Marisela Escobedo Ortiz was a human rights defender, who tirelessly sought justice for the murder of her daughter and other victims of violent crime in Mexico. This unassuming plaque marks the place where Escobedo was shot by an unknown assailant on December 16, 2010.
Two years earlier, in August 2008, Escobedo’s 16-year-old daughter, Rubí Marisol Frayre, was reported missing in Ciudad Juárez, forever changing the course of Escobedo’s life. In June 2009, Frayre’s remains were found on the outskirts of the city; the main suspect in her murder was her live-in boyfriend, Sergio Rafael Barraza.
After her daughter’s death, Escobedo began campaigning for her daughter’s killer to be brought to justice. Like many femicide cases in Mexico, authorities did little to find Frayre’s murderer and hardly any attempts to find and question Barraza took place. Escobedo decided to take matters into her own hands, finding a way to track Barraza to the state of Zacatecas, where it had become clear he had now joined one of the country’s many powerful criminal organizations. Due to the crossing of state lines and the relationship between the cartels and the political establishment, Barraza had become almost untouchable.
Despite this, the Chihuahua state police did manage to arrest him in June 2009. Despite Barraza actually confessing to Frayre’s murder, the case was dismissed due to a lack of evidence. Escobedo continued her fight for justice, organizing marches and protests for Frayre and other femicide victims, and family members and people related to other victims joined the cause. Eventually, another court overturned Barraza’s acquittal and sentenced him to 50 years in prison for Frayre’s murder. But Barraza escaped apprehension.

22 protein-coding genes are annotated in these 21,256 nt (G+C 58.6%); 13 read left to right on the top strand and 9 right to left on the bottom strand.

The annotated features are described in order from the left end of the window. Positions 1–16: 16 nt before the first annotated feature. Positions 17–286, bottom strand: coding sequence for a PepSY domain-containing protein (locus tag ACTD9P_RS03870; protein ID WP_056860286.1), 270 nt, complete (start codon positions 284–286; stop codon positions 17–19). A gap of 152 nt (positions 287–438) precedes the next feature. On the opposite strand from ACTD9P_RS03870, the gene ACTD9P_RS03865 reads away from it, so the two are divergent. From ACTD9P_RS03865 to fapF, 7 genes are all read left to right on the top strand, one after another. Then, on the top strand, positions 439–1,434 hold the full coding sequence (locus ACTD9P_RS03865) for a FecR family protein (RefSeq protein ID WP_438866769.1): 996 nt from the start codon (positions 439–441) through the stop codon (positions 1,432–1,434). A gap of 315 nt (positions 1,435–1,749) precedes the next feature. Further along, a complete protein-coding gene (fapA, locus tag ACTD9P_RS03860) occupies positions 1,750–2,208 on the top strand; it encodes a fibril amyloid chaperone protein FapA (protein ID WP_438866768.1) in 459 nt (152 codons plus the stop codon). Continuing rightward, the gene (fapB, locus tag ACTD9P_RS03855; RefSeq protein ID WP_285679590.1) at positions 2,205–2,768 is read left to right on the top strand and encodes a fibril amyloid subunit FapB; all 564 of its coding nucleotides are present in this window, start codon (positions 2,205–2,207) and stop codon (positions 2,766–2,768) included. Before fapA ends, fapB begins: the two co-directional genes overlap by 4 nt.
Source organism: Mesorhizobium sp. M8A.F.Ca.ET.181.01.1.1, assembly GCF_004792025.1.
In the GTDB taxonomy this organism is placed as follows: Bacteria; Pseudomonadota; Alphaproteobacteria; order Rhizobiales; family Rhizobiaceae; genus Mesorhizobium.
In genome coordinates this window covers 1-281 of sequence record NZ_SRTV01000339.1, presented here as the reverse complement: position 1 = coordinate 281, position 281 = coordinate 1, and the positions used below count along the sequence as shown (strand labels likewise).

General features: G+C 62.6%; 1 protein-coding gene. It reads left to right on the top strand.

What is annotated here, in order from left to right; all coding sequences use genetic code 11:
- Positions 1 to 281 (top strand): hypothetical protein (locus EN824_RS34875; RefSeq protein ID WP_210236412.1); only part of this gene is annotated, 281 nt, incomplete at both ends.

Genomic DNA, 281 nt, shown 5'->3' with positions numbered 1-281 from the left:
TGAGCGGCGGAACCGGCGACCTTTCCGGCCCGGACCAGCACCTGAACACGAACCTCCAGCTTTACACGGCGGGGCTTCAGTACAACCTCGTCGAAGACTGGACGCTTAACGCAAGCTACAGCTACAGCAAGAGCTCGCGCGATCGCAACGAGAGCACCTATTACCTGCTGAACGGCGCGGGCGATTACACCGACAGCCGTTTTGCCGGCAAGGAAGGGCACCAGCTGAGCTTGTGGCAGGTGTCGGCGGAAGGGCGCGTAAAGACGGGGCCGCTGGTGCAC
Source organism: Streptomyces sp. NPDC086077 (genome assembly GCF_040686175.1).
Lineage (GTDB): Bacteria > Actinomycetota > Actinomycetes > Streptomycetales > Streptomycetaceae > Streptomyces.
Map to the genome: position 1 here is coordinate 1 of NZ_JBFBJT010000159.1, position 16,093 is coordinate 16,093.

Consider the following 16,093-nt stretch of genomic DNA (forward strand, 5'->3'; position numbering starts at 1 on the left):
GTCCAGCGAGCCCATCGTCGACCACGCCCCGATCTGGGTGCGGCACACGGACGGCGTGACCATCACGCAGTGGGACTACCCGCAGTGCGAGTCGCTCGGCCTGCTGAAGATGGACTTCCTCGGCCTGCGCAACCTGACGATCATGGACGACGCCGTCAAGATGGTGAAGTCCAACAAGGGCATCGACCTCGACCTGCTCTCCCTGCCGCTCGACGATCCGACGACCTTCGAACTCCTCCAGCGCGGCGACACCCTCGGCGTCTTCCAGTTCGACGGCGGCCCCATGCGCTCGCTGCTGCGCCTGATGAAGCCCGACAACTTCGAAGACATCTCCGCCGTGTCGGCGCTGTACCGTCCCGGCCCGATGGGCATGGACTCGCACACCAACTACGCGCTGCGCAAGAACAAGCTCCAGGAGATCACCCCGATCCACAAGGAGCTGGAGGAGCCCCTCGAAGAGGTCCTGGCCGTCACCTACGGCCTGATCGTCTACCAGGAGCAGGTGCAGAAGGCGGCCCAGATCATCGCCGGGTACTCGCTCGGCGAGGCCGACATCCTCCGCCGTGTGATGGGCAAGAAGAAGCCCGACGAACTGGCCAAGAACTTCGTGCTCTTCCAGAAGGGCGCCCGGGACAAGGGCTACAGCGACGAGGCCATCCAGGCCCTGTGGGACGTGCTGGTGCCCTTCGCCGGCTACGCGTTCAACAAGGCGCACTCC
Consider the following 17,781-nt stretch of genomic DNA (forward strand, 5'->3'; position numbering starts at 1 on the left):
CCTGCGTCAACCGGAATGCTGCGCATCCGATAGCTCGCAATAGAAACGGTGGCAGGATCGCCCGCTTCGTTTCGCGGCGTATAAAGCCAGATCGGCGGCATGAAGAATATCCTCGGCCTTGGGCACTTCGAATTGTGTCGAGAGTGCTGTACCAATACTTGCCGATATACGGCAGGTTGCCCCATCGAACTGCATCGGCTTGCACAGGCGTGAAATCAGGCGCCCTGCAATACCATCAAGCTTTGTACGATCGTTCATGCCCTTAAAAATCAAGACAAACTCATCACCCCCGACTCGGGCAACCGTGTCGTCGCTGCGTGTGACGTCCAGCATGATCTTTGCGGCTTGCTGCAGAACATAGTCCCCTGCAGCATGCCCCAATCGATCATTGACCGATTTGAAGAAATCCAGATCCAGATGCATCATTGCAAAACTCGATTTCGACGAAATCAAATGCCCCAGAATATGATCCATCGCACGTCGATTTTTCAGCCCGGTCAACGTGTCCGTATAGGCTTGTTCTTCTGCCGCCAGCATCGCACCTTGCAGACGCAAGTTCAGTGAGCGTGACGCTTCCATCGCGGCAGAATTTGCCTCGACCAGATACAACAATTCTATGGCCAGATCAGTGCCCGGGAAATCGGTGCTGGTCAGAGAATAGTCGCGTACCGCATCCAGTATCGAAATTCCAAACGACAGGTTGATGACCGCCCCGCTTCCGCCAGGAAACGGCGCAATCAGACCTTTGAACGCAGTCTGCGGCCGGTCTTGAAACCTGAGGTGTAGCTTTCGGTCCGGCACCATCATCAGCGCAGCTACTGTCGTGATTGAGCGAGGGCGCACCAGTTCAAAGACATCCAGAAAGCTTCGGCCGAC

Escobedo continued her fight for justice. Despite threats to her life, on December 8, 2010, Escobedo began a sit-in in front of the Government Palace of Chihuahua where newly-elected state governor César Duarte worked. On December 16, a masked man chased Escobedo and shot her in the head. The building’s security cameras recorded the murder.
The deaths of both Frayre and Escobedo would become symbolic of the impunity pervading crime in Mexico, with women in the northern states being overwhelmingly affected. In 2011, a plaque honoring both Frayre and Escobedo was installed on the square where Escobedo was shot down.
In 2012, Barraza was killed during a shootout between the cartel and police. Later, the alleged murderer of Escobedo died in prison. César Duarte was arrested in Florida in 2020 on fraud and corruption charges. According to Insight Crime, he “struck deals with criminal groups, allowing them to operate with impunity in certain areas in exchange for maintaining low levels of violence.”
This plaque stands as a reminder of the impunity many criminal organizations continue to operate under in Mexico and the continued violence against women in the country.
Know Before You Go
The lives of Marisela Escobedo and Rubí Marisol are the subject of the 2020 Netflix documentary The Three Deaths of Marisela Escobedo.